Story boxes have been around for years. When I taught Head Start they were called "prop boxes". As a Head Start teacher, I used my prop boxes to make the story more fun, engaging and interactive. When I became a TVI I realized that story boxes were prop boxes. They still enhanced story times, but story boxes for students with visual impairments are essential. Story boxes bring the story to life; they make it meaningful, real and interesting. Story boxes are essential when teaching students with visual impairments, and they are a critical support to students with dual sensory loss.
The following books lend themselves well to a story box. When building a story box, use as many real items as possible. Many books in the age group are about animals and you may have to use a stuffed animal in its place. Although I realize children don’t always like stuffed animals, some do like them. For the students with some vision, they can see the stuffed animal. I have yet to find a way to use real animals on a regular basis, but fortunately the story is about so much more than the main character. Be creative when reading and acting out the story. Use the items you have gathered, but use additional supports that include all of the senses. For example, the EPIC FX Sounds app is my favorite story support app. This app has every sound imaginable, divided up by category. Use movement: move in the manner the story describes providing prompting and support as needed. When possible taste the items. Each student should have repeated opportunities to touch and explore the story box items before and during the story.
Below are ten stories - one for each month of school.
August: Mouse Loves School by Lauren Thompson
This is a good book to introduce classroom items to the students at the start of the school year.
- 4 Blocks
- Red car
- Yellow crayon, paper
- Puzzle or shape sorter
September: Sometimes I Like to Curl Up in a Ball by Vicki Churchill
Students explore different ways to move when reading this story.
- Cozy items: pillow, blanket (peek a boo)
- Jumping: Trampoline, or items to stomp on- bubble wrap, cereal in a zip bag
- Scream: Microphone or megaphone
- Branch from a tree
- Mud, chocolate pudding, dirt, chocolate cool whip or play dough
October: The Little Old Lady Who Wasn’t Afraid of Anything by Linda Williams
When reading this story, provide each child with the item mentioned. It has a repeating phrase such as “two shoes go clomp, clomp”. Students can act out each movement on each page. They work on anticipation, turn taking, and movement.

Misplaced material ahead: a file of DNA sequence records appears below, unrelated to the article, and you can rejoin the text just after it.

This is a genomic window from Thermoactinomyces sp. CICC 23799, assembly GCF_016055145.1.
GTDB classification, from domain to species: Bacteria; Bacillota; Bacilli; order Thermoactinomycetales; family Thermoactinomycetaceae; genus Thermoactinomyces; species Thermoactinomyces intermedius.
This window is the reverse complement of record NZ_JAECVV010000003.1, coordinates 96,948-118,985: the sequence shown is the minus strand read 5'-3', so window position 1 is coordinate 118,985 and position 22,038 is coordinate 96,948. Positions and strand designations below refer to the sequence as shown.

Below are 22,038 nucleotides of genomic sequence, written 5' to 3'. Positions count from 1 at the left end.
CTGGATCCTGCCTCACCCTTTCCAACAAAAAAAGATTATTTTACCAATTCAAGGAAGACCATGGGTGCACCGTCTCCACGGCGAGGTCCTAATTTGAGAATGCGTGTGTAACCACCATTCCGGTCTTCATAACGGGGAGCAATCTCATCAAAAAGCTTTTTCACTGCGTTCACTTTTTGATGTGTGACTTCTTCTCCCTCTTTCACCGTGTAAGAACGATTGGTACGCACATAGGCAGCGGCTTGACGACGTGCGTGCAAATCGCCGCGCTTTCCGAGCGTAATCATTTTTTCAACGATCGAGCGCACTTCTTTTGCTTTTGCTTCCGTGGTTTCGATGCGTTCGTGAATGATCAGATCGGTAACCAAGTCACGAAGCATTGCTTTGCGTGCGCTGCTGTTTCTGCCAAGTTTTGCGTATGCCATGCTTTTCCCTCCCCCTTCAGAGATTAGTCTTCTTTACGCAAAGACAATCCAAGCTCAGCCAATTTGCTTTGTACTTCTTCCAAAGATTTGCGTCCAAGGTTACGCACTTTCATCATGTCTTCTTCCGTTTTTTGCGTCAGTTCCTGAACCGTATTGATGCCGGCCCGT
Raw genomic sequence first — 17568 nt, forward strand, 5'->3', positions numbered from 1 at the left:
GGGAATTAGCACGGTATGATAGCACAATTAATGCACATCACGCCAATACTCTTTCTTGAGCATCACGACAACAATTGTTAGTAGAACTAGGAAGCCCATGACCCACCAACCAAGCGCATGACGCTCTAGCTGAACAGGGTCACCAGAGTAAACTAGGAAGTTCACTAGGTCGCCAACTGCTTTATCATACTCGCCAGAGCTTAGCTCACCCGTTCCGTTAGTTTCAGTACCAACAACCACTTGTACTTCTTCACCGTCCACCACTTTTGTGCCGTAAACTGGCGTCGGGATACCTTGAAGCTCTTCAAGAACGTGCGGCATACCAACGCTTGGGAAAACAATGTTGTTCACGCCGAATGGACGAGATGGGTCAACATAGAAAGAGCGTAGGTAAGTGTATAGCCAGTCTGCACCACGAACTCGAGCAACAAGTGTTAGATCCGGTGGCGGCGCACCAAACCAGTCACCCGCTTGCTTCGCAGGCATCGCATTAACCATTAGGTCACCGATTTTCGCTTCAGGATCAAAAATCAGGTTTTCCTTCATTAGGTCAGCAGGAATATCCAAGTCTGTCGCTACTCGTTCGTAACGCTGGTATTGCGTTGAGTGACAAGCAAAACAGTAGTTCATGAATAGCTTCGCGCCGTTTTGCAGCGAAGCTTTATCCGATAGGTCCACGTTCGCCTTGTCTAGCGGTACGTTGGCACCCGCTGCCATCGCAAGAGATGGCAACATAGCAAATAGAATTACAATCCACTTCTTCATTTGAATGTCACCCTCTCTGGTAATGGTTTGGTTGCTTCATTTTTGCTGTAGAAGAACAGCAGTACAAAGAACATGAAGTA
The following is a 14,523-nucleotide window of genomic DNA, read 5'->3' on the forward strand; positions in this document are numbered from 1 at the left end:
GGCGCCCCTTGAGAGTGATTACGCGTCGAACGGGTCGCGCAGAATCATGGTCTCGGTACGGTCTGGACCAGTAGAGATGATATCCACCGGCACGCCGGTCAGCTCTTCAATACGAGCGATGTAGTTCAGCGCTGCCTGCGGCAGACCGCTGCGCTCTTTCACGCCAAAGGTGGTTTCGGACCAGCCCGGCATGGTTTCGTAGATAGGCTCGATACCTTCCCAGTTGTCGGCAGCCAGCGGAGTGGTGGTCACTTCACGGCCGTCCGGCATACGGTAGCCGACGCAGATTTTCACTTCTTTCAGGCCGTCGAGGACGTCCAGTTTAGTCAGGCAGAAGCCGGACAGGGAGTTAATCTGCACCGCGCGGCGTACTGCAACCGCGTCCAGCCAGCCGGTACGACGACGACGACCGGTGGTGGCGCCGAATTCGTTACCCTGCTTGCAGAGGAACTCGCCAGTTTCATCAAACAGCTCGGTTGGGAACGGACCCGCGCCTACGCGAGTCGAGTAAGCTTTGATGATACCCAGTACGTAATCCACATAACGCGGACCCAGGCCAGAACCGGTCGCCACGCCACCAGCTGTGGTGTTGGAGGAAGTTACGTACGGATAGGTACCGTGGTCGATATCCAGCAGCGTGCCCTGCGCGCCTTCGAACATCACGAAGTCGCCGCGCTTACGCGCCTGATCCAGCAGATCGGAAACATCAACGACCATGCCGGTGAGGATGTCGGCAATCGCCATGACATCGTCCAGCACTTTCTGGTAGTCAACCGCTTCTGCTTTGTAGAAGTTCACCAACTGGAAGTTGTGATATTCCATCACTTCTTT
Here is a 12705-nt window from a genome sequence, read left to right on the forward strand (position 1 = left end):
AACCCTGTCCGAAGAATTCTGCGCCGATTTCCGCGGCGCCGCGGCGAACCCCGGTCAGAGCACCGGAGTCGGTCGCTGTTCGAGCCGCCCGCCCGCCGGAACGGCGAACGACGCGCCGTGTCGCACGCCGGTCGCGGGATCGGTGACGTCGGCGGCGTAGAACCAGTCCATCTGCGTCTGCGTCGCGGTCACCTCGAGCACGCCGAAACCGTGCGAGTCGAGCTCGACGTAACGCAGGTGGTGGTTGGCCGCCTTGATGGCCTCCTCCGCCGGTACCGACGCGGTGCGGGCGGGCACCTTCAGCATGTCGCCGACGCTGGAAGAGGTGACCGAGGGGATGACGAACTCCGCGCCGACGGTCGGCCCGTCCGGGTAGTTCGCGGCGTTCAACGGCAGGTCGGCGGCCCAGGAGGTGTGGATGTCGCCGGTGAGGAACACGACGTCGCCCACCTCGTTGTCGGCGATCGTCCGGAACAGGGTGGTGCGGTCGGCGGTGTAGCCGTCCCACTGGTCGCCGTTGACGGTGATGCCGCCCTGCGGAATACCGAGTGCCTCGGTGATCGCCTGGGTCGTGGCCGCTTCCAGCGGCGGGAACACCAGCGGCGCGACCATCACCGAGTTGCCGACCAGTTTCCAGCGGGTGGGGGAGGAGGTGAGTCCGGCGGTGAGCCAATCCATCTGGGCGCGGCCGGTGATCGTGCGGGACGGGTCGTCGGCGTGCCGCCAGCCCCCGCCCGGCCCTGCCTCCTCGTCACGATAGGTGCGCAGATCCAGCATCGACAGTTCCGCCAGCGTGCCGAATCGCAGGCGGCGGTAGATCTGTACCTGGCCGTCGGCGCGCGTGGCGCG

- Two gloves
- Jack O lantern
November: Apples, Apples by Salina Yoon
This story is great in the fall or anytime you are doing a unit on gardening. It is a short, simple story but allows for throughout exploration of the different foods made with apples.
- Apples- red, yellow, and green
- Apple pie
- Apple juice or cider
- Apple Basket
December: If You Take A Mouse to the Movies by Laura Numeroff
There are so many extension activities for this book; you can use it for a couple of weeks. Students can easily interact with you during this story.
- Glue, glitter
January: Sam’s Winter Hat by Albert Lamb
This book is great for exploring winter clothes, and color identification. It is also fun to put the different items in the package, open it and try on the hat, mittens, etc. I typically have enough hats for each child.
- Red Coat
- Green Mittens
- Blue Hat
- Tree Branch
February: Be My Friend, Floppy Puppy by Ann Tobias
This is a great book about playing and friendship. It is easy to imitate the activities described in the book.
- Stuffed puppy and cat
- Toy Box
- Small Wagon
- Bird, Bird seed
March: The Very Hungry Caterpillar by Eric Carle
This book requires last minute shopping; due to the amount of fresh food needed. However, if you can’t find a real caterpillar, these stuffed caterpillars are the next best thing. (I usually find caterpillars in my garden – eating my plants)
- 2 Stuffed or real caterpillars- one small and one large
- Green leaf
- 1 apple
- 2 pears
- 3 plums
- 4 strawberries
- 5 oranges
- Cake, ice cream cone, pickle, cheese, salami, lollipop, cherry pie, sausage, cupcake, and watermelon
- Brown fabric- towel, sheet, etc
April: How Much is that Doggie in the Window by Bob Merrill. Retold by Iza Trapani
I like to do this story when our therapy dog is visiting. But I do use the Fur real puppy that has soft fur, barks, and walks when it isn’t our turn for the therapy dog.
- Lizards- Walmart, Target and Michael’s have great lizards that are as close to the real thing as you can get.
- Money- Bills and coins
- Piggy Bank
- Ice Cream Cone
- Box of chocolates
- Lemons and Lemonade
- Box of tissues
May: Way Down Deep in the Deep Blue Sea by Jan Peck
This is one of my favorites. While it is hard to replicate all of the ocean animals, there are several you can purchase at a craft store. For the animals that can’t be purchased (whale, shark) a toy is a second choice. To enhance this story, I use the EPIC FX sound app which has real sounds. I use the sounds for the repeating phrase “Swim Away”, the whale, and the dolphin.
- Treasure box
- Treasure- gold coins, change or beaded necklaces
- Bucket to hold water for the “Sea”
- Hermit Crab
- Sea Horse
Storage Tip: In my experience, it is easier to use boxes or baskets to keep the book and items in the box. That way you aren’t scrambling at the last minute to find all of the necessary items.